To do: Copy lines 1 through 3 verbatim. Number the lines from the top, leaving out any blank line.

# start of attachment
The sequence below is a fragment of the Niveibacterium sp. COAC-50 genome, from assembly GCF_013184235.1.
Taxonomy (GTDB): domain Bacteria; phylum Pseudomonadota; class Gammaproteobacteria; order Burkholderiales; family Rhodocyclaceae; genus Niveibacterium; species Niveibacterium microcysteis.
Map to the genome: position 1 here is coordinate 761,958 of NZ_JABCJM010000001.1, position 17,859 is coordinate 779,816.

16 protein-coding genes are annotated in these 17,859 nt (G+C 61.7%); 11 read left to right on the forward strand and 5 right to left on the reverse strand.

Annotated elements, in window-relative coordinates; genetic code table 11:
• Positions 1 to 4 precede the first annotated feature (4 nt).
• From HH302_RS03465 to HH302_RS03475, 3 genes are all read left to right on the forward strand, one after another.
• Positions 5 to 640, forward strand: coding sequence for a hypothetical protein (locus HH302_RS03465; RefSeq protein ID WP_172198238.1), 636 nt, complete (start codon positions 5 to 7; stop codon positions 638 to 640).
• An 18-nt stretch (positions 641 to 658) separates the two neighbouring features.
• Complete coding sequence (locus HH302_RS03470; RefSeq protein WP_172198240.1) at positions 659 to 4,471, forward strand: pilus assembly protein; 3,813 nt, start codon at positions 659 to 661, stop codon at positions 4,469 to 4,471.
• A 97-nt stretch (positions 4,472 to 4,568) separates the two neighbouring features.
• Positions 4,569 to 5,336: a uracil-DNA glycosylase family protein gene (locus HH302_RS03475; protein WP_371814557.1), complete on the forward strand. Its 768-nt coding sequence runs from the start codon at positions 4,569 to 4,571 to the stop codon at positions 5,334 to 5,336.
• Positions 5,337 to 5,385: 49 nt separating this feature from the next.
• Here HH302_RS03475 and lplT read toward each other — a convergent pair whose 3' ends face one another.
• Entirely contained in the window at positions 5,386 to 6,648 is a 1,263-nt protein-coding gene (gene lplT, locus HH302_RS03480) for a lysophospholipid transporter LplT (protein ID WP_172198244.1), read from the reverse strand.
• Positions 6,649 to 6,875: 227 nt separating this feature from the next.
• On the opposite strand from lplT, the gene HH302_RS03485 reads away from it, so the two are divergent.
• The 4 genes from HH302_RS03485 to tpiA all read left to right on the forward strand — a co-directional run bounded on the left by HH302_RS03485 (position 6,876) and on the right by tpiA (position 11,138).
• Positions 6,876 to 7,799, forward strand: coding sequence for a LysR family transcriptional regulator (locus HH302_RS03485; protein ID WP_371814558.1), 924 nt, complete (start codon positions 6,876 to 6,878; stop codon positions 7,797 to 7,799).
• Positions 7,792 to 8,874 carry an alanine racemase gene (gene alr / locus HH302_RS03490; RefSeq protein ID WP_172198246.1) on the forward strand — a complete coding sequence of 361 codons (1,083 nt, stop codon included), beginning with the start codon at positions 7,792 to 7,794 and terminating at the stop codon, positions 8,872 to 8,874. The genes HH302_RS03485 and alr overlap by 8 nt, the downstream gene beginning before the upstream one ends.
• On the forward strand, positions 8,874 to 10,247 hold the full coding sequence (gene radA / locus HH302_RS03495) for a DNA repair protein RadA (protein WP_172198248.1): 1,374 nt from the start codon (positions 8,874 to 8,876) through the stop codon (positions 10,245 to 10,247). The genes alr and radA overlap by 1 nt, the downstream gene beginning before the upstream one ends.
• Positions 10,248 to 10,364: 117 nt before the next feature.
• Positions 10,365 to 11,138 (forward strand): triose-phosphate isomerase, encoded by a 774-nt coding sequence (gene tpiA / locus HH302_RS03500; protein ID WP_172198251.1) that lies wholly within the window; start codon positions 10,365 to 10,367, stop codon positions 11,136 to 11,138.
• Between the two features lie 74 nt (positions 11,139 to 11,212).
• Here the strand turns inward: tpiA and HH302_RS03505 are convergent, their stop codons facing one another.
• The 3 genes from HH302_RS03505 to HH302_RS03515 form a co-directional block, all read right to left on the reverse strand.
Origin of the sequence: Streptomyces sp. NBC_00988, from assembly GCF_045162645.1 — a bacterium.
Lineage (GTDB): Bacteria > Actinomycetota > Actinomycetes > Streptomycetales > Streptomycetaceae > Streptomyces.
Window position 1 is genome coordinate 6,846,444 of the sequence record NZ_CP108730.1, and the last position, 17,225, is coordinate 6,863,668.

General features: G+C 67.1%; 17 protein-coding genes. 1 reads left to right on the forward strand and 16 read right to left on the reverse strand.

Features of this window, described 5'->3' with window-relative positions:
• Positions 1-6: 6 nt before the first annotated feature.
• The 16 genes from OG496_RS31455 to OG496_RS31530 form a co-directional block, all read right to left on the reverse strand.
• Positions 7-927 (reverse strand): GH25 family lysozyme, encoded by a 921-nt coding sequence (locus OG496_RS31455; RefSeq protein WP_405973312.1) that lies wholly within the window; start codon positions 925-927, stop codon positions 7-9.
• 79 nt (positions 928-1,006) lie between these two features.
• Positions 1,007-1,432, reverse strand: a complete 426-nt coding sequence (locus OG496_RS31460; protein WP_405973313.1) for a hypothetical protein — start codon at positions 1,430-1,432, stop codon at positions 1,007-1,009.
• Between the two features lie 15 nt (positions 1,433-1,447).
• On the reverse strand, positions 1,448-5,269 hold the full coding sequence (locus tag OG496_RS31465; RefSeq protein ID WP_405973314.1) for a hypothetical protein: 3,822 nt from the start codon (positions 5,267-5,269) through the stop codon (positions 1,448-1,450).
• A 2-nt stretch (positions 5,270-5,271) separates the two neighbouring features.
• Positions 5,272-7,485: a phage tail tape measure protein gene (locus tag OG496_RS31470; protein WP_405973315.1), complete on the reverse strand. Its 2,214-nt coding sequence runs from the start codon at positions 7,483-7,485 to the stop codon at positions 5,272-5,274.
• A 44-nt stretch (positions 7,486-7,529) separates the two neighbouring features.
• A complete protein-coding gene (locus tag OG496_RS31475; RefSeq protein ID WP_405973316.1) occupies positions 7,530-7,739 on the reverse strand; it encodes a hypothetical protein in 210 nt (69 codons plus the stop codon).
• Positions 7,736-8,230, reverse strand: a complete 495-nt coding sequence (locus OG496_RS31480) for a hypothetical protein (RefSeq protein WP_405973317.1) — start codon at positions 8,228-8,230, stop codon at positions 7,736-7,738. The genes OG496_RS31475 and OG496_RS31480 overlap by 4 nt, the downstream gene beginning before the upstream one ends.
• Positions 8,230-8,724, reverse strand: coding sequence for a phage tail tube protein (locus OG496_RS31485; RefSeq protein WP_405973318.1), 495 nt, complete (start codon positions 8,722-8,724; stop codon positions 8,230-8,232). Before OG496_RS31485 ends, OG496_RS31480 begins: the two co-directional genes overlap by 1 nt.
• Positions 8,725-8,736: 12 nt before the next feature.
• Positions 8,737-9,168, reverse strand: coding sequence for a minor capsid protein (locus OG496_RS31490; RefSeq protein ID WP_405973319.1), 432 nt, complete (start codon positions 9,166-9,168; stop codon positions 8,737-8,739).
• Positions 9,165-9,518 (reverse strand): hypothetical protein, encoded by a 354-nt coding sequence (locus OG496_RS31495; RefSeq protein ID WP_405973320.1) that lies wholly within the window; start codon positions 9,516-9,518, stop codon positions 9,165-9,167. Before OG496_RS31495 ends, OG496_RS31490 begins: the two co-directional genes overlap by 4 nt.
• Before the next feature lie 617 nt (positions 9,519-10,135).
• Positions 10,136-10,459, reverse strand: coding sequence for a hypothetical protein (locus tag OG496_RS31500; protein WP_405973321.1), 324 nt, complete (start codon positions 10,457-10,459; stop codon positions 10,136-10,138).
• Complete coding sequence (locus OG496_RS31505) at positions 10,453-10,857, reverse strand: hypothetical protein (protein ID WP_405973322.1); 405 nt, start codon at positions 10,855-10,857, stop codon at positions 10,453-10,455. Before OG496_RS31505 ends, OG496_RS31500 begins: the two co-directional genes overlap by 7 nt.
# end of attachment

The sequence below is a fragment of the Niveibacterium sp. COAC-50 genome, from assembly GCF_013184235.1.
Taxonomy (GTDB): domain Bacteria; phylum Pseudomonadota; class Gammaproteobacteria; order Burkholderiales; family Rhodocyclaceae; genus Niveibacterium; species Niveibacterium microcysteis.
Map to the genome: position 1 here is coordinate 761,958 of NZ_JABCJM010000001.1, position 17,859 is coordinate 779,816.